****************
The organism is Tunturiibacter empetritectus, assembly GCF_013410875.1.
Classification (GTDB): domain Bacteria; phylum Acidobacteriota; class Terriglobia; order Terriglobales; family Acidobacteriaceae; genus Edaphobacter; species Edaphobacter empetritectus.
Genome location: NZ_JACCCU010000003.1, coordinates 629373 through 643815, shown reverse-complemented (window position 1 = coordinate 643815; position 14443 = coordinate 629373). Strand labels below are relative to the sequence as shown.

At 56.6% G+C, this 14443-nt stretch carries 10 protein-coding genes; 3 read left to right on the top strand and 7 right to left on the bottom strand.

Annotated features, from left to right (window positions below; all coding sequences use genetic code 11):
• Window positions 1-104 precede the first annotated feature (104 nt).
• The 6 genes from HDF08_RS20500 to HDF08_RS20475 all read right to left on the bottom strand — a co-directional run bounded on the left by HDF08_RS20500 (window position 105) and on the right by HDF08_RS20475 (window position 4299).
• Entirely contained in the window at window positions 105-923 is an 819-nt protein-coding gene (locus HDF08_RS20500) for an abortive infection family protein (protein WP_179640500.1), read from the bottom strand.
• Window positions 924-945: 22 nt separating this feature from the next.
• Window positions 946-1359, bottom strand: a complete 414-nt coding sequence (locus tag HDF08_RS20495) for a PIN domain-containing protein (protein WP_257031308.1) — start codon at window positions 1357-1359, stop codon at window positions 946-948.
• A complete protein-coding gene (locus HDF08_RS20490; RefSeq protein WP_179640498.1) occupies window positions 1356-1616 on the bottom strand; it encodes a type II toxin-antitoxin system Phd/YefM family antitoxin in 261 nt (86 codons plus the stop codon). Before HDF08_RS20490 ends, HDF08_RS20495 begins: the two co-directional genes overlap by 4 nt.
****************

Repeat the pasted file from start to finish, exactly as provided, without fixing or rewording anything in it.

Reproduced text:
The organism is Tunturiibacter empetritectus, assembly GCF_013410875.1.
Classification (GTDB): domain Bacteria; phylum Acidobacteriota; class Terriglobia; order Terriglobales; family Acidobacteriaceae; genus Edaphobacter; species Edaphobacter empetritectus.
Genome location: NZ_JACCCU010000003.1, coordinates 629373 through 643815, shown reverse-complemented (window position 1 = coordinate 643815; position 14443 = coordinate 629373). Strand labels below are relative to the sequence as shown.

At 56.6% G+C, this 14443-nt stretch carries 10 protein-coding genes; 3 read left to right on the top strand and 7 right to left on the bottom strand.

Annotated features, from left to right (window positions below; all coding sequences use genetic code 11):
• Window positions 1-104 precede the first annotated feature (104 nt).
• The 6 genes from HDF08_RS20500 to HDF08_RS20475 all read right to left on the bottom strand — a co-directional run bounded on the left by HDF08_RS20500 (window position 105) and on the right by HDF08_RS20475 (window position 4299).
• Entirely contained in the window at window positions 105-923 is an 819-nt protein-coding gene (locus HDF08_RS20500) for an abortive infection family protein (protein WP_179640500.1), read from the bottom strand.
• Window positions 924-945: 22 nt separating this feature from the next.
• Window positions 946-1359, bottom strand: a complete 414-nt coding sequence (locus tag HDF08_RS20495) for a PIN domain-containing protein (protein WP_257031308.1) — start codon at window positions 1357-1359, stop codon at window positions 946-948.
• A complete protein-coding gene (locus HDF08_RS20490; RefSeq protein WP_179640498.1) occupies window positions 1356-1616 on the bottom strand; it encodes a type II toxin-antitoxin system Phd/YefM family antitoxin in 261 nt (86 codons plus the stop codon). Before HDF08_RS20490 ends, HDF08_RS20495 begins: the two co-directional genes overlap by 4 nt.